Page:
Chris Froome is "available for selection" for Great Britain despite being in a fight to avoid a doping ban, British Cycling chief executive Julie Harrington has reaffirmed.
It was revealed last month that the four-time Tour de France champion had returned a urine sample at the Vuelta a Espana in September containing twice the allowed concentration of asthma drug salbutamol.
Speaking at British Cycling's Manchester base, Harrington said: "In terms of the detail, Chris Froome isn't banned and he is available for selection.
"There is an option for an athlete to rule themselves out of being available for selection and Chris hasn't chosen to do that so, under the rules of racing, he is available and it's innocent until proven guilty."
Froome's test was leaked in December and Harrington explained these cases are usually dealt with in private and many are resolved without sanction.
The 32-year-old Team Sky star, who was notified of the finding on Sept. 20 and maintains he did not exceed the permitted dosage, must now explain to the International Cycling Union (UCI) how this adverse analytical finding happened. If he fails to prove his innocence, he faces the possibility of a ban and his Vuelta title being stripped.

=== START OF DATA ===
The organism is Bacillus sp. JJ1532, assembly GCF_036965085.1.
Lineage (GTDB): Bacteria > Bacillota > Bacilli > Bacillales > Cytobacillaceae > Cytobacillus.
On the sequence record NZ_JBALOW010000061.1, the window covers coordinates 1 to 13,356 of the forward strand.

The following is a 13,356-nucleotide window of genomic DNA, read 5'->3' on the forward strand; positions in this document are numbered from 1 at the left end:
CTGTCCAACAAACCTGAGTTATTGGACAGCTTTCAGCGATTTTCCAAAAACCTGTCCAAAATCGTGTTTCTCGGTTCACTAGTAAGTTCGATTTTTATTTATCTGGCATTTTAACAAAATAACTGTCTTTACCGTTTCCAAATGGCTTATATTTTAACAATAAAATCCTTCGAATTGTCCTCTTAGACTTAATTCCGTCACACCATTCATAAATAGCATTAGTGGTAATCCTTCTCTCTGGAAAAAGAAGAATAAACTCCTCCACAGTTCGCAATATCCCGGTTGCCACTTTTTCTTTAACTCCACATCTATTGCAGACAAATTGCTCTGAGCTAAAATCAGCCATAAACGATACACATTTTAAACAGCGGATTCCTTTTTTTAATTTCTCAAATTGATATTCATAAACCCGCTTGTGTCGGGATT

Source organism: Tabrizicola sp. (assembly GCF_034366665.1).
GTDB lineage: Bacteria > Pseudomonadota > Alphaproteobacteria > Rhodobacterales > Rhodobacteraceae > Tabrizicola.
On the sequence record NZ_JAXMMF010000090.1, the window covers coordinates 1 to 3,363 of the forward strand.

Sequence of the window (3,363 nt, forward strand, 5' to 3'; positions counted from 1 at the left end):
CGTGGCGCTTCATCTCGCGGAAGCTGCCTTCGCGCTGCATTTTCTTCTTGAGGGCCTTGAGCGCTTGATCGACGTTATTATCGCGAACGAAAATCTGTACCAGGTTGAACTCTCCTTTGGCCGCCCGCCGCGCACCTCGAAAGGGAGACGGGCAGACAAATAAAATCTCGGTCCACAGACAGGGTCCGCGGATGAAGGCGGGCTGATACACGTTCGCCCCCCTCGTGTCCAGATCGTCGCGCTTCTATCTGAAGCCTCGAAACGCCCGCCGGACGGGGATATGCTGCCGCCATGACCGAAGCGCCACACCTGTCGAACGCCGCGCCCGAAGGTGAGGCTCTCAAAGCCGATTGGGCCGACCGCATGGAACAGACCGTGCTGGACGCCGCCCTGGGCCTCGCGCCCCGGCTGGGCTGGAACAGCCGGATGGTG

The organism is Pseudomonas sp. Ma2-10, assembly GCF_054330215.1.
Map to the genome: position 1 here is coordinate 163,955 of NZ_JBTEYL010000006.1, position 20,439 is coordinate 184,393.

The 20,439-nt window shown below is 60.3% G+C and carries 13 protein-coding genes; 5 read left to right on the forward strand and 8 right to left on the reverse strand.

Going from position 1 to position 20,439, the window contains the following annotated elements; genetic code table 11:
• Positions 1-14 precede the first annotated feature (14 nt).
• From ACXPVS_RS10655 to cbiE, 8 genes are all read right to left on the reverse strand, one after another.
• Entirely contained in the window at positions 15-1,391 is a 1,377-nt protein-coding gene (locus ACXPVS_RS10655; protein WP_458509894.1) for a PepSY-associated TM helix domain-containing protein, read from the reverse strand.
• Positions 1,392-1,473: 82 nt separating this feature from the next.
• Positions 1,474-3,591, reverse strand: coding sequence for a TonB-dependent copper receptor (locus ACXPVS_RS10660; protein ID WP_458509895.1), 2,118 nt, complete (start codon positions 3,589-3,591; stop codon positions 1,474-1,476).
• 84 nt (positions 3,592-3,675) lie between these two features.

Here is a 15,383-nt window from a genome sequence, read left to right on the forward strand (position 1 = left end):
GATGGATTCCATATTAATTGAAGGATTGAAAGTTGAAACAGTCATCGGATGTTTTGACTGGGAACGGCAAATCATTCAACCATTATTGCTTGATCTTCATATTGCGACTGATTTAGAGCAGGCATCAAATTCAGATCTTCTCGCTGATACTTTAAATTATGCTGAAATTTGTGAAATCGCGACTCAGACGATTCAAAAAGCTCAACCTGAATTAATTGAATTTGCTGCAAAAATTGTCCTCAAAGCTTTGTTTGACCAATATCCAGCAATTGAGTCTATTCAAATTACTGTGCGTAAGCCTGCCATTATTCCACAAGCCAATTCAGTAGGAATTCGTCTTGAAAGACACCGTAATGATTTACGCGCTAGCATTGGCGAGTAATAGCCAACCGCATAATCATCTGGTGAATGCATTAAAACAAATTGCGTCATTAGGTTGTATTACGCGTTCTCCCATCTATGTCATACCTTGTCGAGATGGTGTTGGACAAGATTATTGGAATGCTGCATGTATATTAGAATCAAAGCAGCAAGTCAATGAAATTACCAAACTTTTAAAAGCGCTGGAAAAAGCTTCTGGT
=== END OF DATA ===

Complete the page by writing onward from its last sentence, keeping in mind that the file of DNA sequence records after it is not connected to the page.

Under the sport's rules, Froome can continue to compete -- and this is his intention -- but any suspension would start from the moment the ruling is made, as opposed to being backdated if he chose to withdraw from racing.
When asked how long she thought the process -- which will involve Froome trying to replicate his physical condition on the day of the test and repeat the same finding for salbutamol -- would take, Harrington said "it could take some months of laboratory work".
Harrington said British Cycling had a "duty of care" to any rider in this situation and had offered its support, although it must always be mindful of its responsibilities as a regulator and its commitment to clean sport.
She said she would have preferred it if the story had not leaked and added it was unfortunate that Froome's reputation is now being debated "in the court of public opinion", particularly on social media, without "the full evidence".
"It's been a blow to the whole of cycling and the athlete himself, and clearly the coverage before Christmas wasn't pleasant for all concerned," she said.